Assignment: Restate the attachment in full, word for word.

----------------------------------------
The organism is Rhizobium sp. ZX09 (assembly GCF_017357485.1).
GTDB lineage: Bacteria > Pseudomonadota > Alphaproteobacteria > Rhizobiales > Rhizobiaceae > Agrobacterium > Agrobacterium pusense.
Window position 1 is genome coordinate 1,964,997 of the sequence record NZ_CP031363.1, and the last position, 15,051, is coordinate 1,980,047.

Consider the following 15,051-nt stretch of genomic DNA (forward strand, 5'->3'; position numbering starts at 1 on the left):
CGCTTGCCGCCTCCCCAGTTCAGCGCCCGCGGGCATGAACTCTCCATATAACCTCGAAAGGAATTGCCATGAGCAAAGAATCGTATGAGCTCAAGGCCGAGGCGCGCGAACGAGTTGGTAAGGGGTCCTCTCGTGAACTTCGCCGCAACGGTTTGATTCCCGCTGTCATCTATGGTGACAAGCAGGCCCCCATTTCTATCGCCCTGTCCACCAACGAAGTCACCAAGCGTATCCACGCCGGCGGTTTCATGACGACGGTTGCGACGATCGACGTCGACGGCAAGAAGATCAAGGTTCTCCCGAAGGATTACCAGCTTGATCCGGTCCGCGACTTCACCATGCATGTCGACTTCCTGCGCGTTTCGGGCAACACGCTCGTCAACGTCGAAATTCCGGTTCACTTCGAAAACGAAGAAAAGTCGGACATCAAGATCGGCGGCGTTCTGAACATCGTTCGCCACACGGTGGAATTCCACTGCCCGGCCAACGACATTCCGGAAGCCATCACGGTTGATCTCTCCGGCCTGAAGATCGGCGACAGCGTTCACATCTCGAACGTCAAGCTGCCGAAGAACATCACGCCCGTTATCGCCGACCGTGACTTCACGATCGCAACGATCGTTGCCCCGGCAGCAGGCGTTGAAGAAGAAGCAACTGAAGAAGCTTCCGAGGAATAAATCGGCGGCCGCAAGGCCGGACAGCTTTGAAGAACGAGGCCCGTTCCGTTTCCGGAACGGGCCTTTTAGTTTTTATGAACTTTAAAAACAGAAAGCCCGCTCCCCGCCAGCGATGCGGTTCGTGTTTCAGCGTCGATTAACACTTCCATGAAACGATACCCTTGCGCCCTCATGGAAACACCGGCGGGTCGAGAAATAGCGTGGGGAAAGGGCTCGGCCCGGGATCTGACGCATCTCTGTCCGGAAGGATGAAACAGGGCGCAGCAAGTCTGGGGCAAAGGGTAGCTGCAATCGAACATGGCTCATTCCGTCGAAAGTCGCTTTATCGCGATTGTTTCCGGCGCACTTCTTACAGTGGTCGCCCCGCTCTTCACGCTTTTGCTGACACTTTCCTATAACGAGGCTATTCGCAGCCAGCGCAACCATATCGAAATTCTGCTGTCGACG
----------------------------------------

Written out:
The organism is Rhizobium sp. ZX09 (assembly GCF_017357485.1).
GTDB lineage: Bacteria > Pseudomonadota > Alphaproteobacteria > Rhizobiales > Rhizobiaceae > Agrobacterium > Agrobacterium pusense.
Window position 1 is genome coordinate 1,964,997 of the sequence record NZ_CP031363.1, and the last position, 15,051, is coordinate 1,980,047.

Consider the following 15,051-nt stretch of genomic DNA (forward strand, 5'->3'; position numbering starts at 1 on the left):
CGCTTGCCGCCTCCCCAGTTCAGCGCCCGCGGGCATGAACTCTCCATATAACCTCGAAAGGAATTGCCATGAGCAAAGAATCGTATGAGCTCAAGGCCGAGGCGCGCGAACGAGTTGGTAAGGGGTCCTCTCGTGAACTTCGCCGCAACGGTTTGATTCCCGCTGTCATCTATGGTGACAAGCAGGCCCCCATTTCTATCGCCCTGTCCACCAACGAAGTCACCAAGCGTATCCACGCCGGCGGTTTCATGACGACGGTTGCGACGATCGACGTCGACGGCAAGAAGATCAAGGTTCTCCCGAAGGATTACCAGCTTGATCCGGTCCGCGACTTCACCATGCATGTCGACTTCCTGCGCGTTTCGGGCAACACGCTCGTCAACGTCGAAATTCCGGTTCACTTCGAAAACGAAGAAAAGTCGGACATCAAGATCGGCGGCGTTCTGAACATCGTTCGCCACACGGTGGAATTCCACTGCCCGGCCAACGACATTCCGGAAGCCATCACGGTTGATCTCTCCGGCCTGAAGATCGGCGACAGCGTTCACATCTCGAACGTCAAGCTGCCGAAGAACATCACGCCCGTTATCGCCGACCGTGACTTCACGATCGCAACGATCGTTGCCCCGGCAGCAGGCGTTGAAGAAGAAGCAACTGAAGAAGCTTCCGAGGAATAAATCGGCGGCCGCAAGGCCGGACAGCTTTGAAGAACGAGGCCCGTTCCGTTTCCGGAACGGGCCTTTTAGTTTTTATGAACTTTAAAAACAGAAAGCCCGCTCCCCGCCAGCGATGCGGTTCGTGTTTCAGCGTCGATTAACACTTCCATGAAACGATACCCTTGCGCCCTCATGGAAACACCGGCGGGTCGAGAAATAGCGTGGGGAAAGGGCTCGGCCCGGGATCTGACGCATCTCTGTCCGGAAGGATGAAACAGGGCGCAGCAAGTCTGGGGCAAAGGGTAGCTGCAATCGAACATGGCTCATTCCGTCGAAAGTCGCTTTATCGCGATTGTTTCCGGCGCACTTCTTACAGTGGTCGCCCCGCTCTTCACGCTTTTGCTGACACTTTCCTATAACGAGGCTATTCGCAGCCAGCGCAACCATATCGAAATTCTGCTGTCGACG